Where are the 42 Em machine?

Over the years, I find many good Linotypes and Intertypes, but what happen to the Linotypes and Intertypes with 42 em molds?

At one shop here in Houston, I knew they had a few brand new ones.

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I worked in a few small shops south of Boston, I only knew of one shop near me that had a 42 pica machine. Had heard of a few shops in Boston that had them, I only worked 9 years running linotypes but never saw the 42 pica machine.


I set on one 42 em machine once. It was a test to if I could work there, the test was to set a full pages of text 42 ems and only have no more than 5 errors.

Talking about typing and typing, before the end of the lines comes up.

But, once all the shop closed, you never see anyone talk about these machines. I guess you could change out the mold disk?

I’ve seen one of each brand scrapped here in California, and hope Jim Daggs still has his 42-em Intertype in operation in Iowa.
I’ve spent more time and money setting up a free Linotype than I will ever make back on it, and no regrets about it. Making up a form of my own slugs is so much more satisfying than mounting a plate for a designer. But this is not a justifiable business attitiude, and that’s why bean-counters (today more as likely to be executors than accountants) say scrap the hot metal.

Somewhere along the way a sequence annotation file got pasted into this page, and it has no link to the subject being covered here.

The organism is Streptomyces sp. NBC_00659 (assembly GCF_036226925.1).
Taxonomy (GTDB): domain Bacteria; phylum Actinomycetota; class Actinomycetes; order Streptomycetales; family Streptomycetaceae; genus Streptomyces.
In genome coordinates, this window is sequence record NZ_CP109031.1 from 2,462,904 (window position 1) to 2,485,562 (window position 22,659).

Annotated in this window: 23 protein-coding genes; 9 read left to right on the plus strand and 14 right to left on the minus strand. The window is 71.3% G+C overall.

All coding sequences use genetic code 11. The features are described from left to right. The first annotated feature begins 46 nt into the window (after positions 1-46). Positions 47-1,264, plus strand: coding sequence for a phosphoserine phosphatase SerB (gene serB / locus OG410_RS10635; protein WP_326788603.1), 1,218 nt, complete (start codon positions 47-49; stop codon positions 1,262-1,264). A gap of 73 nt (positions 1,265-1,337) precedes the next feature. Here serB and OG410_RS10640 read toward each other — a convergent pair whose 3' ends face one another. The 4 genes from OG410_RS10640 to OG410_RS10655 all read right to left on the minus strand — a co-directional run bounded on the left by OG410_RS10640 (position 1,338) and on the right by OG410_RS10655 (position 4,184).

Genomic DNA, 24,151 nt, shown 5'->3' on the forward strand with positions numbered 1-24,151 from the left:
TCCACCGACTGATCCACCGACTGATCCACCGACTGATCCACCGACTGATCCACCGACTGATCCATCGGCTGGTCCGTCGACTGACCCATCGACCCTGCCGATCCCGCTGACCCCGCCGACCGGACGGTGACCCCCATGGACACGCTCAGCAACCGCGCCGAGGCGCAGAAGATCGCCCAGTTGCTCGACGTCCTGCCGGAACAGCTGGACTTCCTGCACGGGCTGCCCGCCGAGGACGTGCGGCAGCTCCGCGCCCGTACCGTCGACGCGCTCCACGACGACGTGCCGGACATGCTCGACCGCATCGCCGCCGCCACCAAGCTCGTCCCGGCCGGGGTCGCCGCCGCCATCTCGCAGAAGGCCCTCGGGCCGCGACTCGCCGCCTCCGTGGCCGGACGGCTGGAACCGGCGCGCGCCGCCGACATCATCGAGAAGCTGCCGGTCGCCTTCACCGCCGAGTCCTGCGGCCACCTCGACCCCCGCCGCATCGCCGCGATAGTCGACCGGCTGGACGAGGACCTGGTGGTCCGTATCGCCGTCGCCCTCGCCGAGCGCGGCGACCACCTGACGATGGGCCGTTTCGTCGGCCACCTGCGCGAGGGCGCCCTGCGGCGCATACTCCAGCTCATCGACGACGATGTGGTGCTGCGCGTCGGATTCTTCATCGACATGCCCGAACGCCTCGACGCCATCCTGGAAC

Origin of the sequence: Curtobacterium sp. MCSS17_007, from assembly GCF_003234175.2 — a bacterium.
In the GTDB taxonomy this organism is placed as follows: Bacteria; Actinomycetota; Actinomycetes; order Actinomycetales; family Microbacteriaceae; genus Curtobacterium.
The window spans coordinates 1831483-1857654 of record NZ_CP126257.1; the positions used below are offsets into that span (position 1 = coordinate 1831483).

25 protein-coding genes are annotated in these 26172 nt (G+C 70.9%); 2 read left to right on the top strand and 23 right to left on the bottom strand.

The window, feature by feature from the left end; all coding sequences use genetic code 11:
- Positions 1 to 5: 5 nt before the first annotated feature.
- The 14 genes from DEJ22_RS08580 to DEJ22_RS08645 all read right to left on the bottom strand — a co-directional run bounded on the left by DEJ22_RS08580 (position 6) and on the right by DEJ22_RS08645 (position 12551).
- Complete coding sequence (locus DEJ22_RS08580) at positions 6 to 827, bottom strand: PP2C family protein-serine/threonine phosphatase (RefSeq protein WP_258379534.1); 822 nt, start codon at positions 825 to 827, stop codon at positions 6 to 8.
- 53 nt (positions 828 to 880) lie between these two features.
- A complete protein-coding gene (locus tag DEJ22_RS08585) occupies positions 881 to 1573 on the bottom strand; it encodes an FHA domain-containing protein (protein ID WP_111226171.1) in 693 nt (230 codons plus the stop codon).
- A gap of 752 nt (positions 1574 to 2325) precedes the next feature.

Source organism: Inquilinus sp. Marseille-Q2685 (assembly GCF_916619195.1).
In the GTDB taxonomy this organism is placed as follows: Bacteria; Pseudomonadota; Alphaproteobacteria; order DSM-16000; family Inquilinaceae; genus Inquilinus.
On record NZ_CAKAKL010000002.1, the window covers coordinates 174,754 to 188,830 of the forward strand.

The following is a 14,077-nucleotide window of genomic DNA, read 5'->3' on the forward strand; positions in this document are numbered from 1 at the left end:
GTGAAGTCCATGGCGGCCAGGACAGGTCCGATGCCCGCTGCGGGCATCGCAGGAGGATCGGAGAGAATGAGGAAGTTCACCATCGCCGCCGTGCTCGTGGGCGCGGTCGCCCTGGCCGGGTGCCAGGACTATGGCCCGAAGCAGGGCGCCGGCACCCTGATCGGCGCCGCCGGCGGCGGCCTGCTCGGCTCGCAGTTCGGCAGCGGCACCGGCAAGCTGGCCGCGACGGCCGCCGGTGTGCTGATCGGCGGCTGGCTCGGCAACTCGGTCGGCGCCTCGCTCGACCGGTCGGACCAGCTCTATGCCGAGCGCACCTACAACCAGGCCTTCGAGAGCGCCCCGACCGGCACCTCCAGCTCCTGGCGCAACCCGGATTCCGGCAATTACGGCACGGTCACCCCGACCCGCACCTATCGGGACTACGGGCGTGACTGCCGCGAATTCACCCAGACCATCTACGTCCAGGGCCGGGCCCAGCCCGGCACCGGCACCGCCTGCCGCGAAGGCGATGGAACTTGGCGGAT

I’ll add, you scrappers, save the blank mats, the ems ens and thins. Someday soon, somebody will be able to cut new characters, but the dozens of operations involved in cutting the ears and teeth are just too much extra work.

Would love to find the equipment to make new mats.

Aaron, I wonder if any of that stuff has survived, making mats today would cost plenty.

I have and operate a late model 42 em Intertype. Unfortunately it has a gas pot; would much prefer an electric pot, but one takes what is available. Years ago I worked for the company which purchased this machine new. It is a 1960’s era machine with all the bells and whistles. It is a great machine.
John Finch

I know a fellow here in Houston, that turned his gas machine into an electric for less than $50 in parts.